Overnight?!i! Your equanimity is ROCKED! Who makes breakfast the night before, anyway? Well you don’t usually, but if you want to make this breakfast, some pre-staging will be necessary. But that’s okay, really, since you can also stage the custard so you’re ready to crank things right out in the morning. It’s actually kind of fun and the hard part is already behind you, as they say in prison. Just make a whole mess of custard by beating three or four eggs into submission in a big mixing bowl and then adding an equal number of cups of creamy liquid (one cup = .000237 cubic meters)(actually). Doesn’t have to be milk but some milk is a nice touch - I like half milk, half soy- or rice-milk. Whatevs. Also, leave out a tablespoon or so of milk for every couple of servings, and replace it with vanilla - but before you add the vanilla, dump some cinnamon and nurtmeg into it and stir till moistened, so you can mix the dry spices into the custard without it getting all clotty. Nothing worse than nurtmeg clots, am I right guys? Testify, etc.

The custard can also incorporate flavor agents such as rum or orange-blossom water. Express your creativity already, you hopeless stooge. Breakfast stamps your identity on the whole damn day so don’t miss an opportunity to make it your own. Then put clingwrap over the custardbowl, stick it in the fridge, and catch up to it tomorrow morning.  As I do with my own individuality almost every night.

And in the blink of a blog, eight hours of blissful and undisturbed repose in the arms of Morpheus have elapsed. You’ve arisen, undergone the necessary evacuations and ablutions, and stumbled to the kitchen. Get a burner going medium-hot and put a griddle on it, or use an electric skillet (which would utterly rule). Either way, get out your dessicated breadfingers and figure out how many you can fry at once. Then take that many of them and gently soak them a few at a time in the custard, manipulating them so they get well-soaked on all sides - but don’t leave them soaking long enough to get mushy and fall apart. Honestly you’d think I wouldn’t even have to tell you this.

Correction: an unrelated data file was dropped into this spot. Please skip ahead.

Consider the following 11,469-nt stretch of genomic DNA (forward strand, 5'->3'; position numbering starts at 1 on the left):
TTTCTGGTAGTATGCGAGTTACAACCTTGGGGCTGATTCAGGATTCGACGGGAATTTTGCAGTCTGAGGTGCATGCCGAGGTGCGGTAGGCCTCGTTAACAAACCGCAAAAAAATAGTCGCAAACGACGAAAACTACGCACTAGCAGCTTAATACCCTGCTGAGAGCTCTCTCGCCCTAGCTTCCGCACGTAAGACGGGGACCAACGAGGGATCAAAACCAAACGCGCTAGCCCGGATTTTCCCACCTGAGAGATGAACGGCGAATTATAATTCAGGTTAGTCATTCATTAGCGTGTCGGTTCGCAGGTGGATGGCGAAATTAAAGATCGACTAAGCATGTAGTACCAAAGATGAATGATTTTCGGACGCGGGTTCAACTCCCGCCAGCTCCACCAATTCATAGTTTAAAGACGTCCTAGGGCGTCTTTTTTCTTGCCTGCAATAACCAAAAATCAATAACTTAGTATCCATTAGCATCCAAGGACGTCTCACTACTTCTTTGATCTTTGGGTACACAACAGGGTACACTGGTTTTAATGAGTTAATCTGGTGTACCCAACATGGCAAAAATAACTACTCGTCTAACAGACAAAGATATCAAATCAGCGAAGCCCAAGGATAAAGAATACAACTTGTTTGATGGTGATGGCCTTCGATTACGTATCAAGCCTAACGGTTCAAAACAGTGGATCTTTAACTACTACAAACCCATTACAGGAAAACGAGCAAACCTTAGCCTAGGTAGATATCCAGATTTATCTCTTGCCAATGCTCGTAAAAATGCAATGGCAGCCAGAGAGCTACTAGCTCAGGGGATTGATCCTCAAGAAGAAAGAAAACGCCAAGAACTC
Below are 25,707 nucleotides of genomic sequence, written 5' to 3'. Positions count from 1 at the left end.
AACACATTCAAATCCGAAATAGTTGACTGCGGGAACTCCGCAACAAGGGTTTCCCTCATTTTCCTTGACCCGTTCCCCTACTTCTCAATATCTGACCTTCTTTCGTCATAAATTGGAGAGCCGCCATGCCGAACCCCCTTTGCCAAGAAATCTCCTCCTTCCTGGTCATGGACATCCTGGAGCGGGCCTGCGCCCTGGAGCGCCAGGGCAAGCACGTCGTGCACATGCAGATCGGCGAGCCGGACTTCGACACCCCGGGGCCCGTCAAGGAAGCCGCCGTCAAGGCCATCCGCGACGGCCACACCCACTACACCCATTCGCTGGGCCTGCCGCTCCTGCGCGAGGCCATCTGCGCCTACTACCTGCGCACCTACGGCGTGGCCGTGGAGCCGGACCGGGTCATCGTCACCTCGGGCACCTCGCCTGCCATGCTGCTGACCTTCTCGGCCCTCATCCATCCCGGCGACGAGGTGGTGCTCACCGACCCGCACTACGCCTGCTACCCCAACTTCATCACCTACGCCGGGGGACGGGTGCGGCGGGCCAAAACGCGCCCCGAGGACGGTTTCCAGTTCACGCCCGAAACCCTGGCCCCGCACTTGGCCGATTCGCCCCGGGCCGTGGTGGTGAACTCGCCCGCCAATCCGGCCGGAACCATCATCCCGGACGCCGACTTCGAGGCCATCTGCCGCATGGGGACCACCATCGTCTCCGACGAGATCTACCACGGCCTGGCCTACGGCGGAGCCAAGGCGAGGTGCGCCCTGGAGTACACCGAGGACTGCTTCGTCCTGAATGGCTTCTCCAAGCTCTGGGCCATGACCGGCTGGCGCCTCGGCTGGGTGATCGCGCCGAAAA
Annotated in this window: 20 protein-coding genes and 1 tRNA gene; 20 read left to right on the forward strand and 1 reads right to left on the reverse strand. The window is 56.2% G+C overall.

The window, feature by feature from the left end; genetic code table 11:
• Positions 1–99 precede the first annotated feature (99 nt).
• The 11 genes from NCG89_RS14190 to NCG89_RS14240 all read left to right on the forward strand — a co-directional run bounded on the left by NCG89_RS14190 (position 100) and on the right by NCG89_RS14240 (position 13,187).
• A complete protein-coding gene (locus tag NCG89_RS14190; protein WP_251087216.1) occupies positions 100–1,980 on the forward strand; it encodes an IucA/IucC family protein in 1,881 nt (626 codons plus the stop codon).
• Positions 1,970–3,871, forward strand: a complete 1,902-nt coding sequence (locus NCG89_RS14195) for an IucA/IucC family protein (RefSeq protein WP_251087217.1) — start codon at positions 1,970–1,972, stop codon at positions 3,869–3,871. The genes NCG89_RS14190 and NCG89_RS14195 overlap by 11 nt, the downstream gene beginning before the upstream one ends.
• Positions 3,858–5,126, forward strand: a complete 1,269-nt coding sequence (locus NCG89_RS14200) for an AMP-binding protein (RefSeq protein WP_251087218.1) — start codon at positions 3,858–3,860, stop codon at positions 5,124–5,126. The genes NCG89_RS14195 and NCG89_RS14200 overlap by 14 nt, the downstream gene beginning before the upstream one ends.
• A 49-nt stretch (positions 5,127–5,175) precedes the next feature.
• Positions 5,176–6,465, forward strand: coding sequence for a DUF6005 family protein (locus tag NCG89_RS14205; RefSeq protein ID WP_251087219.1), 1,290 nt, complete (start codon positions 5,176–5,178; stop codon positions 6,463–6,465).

Grease the skillet with a little oil and fry the soaked bread until the fried side is golden-brown; flip it to another side and repeat as often as you like. Then set the fully-fried breadfingers aside and fry the rest of them till you’ve done fried all the frying you’re fixing to fry. Now here’s the twist: Once they’re all fried to perfection, bake them (on a rack, again, if you’ve got one) at 300 for 10 minutes. That sets up the liquified custard at the center of each piece of bread, so it finally becomes the creamy semi-gelatinous confection all custard-lovers crave. Serve immediately with warm maple syrup and consume until exhausted. Pairing suggestion: horchata with vanilla vodka.